We learned interesting cooking trivia that will stay with us forever: That the risk of contamination from salmonella is greater from touching the shell of the egg rather than touching its insides. That pecorino cheese is generally more zesty than Parmigiano-Reggiano. That different recipes call for different pastas, and dry pasta should always be used for Carbonara. That melted chocolate and butter make a ganache and if your meringue, made of egg whites and sugar, isn’t forming peaks, just keep on mixing.
He explained that in Italy, Spaghetti Carbonara is customarily eaten at restaurants rather than prepared at home. That the Roman tradition of quinto quarto encourages the use of all the parts of an animal, including the pancetta (belly). That we should always reserve a cup of pasta water to add texture and flavor to a sauce. And he showed us how to masterfully twirl the spaghetti around a large fork to elegantly plate the pasta in the shape of a nest (which we are still practicing).
And, of course, that wine enhances not only the dining experience but also that of cooking. So both the Chef and we sipped as we cooked together.
The takeaways from our Roman Chef experience
Although our class was scheduled for 5PM EDT (11PM in Rome), “Energizer” Chef Andrea was lively, enthusiastic and patient throughout, as willing to answer questions about cooking as to chat about the impact of the pandemic. Even his fluent English never deteriorated during the late hour. In the background, out of the sight of his camera, his wife helped clean up behind him while his two children, also out of sight, were hopefully asleep.
At the end, our kitchen was strewn with more dirty pots and dishes than it had seen in quite some time. The meaning of “simple” must have been lost in translation: Simple to the chef wasn’t exactly simple to us. In our humble kitchen, it approached ambitious.
Yes, we loved the learning experience. The chef expanded our cooking repertoire and knowledge of Italian cooking techniques and traditions—but most of all enhanced our self-confidence. The delicious meal we sat down to enjoy afterwards was a bonus—in addition to all the fond memories we have of the Roman chef who had a seat at our table.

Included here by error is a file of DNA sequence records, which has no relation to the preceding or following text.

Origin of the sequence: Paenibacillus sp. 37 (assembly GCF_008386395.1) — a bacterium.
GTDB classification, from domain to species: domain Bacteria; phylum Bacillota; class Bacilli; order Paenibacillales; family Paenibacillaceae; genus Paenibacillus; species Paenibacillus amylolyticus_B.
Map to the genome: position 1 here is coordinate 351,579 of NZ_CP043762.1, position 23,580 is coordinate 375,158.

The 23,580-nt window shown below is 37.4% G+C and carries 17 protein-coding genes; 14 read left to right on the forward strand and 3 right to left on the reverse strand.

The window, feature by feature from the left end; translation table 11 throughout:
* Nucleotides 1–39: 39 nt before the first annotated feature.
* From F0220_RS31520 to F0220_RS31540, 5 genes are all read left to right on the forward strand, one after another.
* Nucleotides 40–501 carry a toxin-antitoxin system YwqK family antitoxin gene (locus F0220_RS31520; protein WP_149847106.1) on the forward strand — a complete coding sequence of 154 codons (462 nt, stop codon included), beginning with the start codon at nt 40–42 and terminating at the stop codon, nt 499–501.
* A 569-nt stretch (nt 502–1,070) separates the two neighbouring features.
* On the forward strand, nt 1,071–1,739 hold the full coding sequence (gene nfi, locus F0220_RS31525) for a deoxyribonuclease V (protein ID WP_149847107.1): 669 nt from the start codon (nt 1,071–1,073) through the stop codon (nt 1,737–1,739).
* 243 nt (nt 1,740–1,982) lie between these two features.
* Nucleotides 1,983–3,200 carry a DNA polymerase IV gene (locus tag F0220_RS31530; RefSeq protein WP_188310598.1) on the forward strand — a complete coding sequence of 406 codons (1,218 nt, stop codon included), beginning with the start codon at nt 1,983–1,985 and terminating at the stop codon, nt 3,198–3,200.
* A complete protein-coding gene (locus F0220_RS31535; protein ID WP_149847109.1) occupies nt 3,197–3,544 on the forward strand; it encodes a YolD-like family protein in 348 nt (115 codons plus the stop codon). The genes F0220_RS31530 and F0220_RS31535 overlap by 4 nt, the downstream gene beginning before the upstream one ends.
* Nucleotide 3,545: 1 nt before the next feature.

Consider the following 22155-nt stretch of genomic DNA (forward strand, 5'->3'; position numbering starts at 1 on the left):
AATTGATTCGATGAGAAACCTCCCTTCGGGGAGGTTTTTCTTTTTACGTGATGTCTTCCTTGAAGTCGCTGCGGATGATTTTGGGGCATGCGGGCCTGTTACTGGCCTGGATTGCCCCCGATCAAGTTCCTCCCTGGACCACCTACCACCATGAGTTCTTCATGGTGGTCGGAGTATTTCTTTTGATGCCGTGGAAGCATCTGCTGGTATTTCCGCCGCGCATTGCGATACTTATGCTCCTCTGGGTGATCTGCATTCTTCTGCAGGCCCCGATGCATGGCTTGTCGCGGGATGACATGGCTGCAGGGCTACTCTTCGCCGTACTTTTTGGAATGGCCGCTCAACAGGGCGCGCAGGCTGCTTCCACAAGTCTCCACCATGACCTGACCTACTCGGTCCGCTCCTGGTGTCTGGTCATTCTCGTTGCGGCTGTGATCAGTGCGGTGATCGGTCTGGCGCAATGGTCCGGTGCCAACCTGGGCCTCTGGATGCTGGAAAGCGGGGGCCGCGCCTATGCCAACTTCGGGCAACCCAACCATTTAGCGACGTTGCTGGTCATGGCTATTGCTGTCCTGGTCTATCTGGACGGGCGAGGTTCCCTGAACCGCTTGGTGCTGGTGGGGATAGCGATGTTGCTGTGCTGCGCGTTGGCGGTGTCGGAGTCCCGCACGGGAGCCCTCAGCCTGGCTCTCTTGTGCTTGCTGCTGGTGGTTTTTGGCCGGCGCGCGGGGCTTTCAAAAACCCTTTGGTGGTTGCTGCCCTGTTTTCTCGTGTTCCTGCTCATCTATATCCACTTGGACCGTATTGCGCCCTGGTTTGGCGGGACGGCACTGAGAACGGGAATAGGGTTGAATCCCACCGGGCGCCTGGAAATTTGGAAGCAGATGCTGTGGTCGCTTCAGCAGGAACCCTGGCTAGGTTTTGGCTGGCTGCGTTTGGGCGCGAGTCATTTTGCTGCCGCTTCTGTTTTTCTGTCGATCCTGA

All photo credits Jerome Levine, except for lead photo and unless otherwise noted.
- 15 ½ oz Unsalted butter
- 15 ½ oz High-quality dark chocolate (75%)
- 1 cup Confectioners sugar
- ¼ cup All-purpose flour (sifted)
- 3 Egg yolks
- 2 Egg whites
Preheat oven to 350 degrees.Grease ramekins (Chef Andrea bakes in 4" by 1.5" ramekins but almost any size will work.)
Melt the chocolate with the butter in a double boiler or large bowl set over a pot of boiling water (bottom of bowl should not touch the water), whisking until smooth. Remove from heat and set aside to cool.
Beat the egg whites with 1/2 cup of sugar in a stand mixer or with an electric hand mixer until stiff peaks form. Set aside.4
In another bowl, beat the yolks with the remaining 1/2 cup sugar until thick and creamy. Using a wooden spoon, add the chocolate mixture to the egg yolk mixture and stir until smooth. Fold in the egg whites and mix until fluffy. Gently fold in the flour.5
Pour the batter into ramekins, Fill to just below the top and refrigerate until you are ready to bake. (This recipe fits into two 10 ounce ramekins. One ramekin is enough for 2 people or more.)6
Bake at 350 degrees for 10-15 minutes, depending on the width of your ramekins. Souffle should still be gooey and partially undone in the center.7
Allow to cool slightly.If desired, sprinkle confectioners sugar over the top.Note: Unbaked souffle will last in the refrigerator, covered for up to 2 weeks.
Disclosure: Our dinner was hosted at the invitation of Cuiline; any opinions expressed in this post are our own.
Information about Cuiline:
- See the calendar of course offerings which includes lessons Italian, French, Spanish, Irish, Greek, Moroccan, Japanese, Thai, Vietnamese, Indian, Argentinian, Peruvian, Cajun/Creole and others.
- Classes can be arranged privately or for groups, and make a great pandemic gift.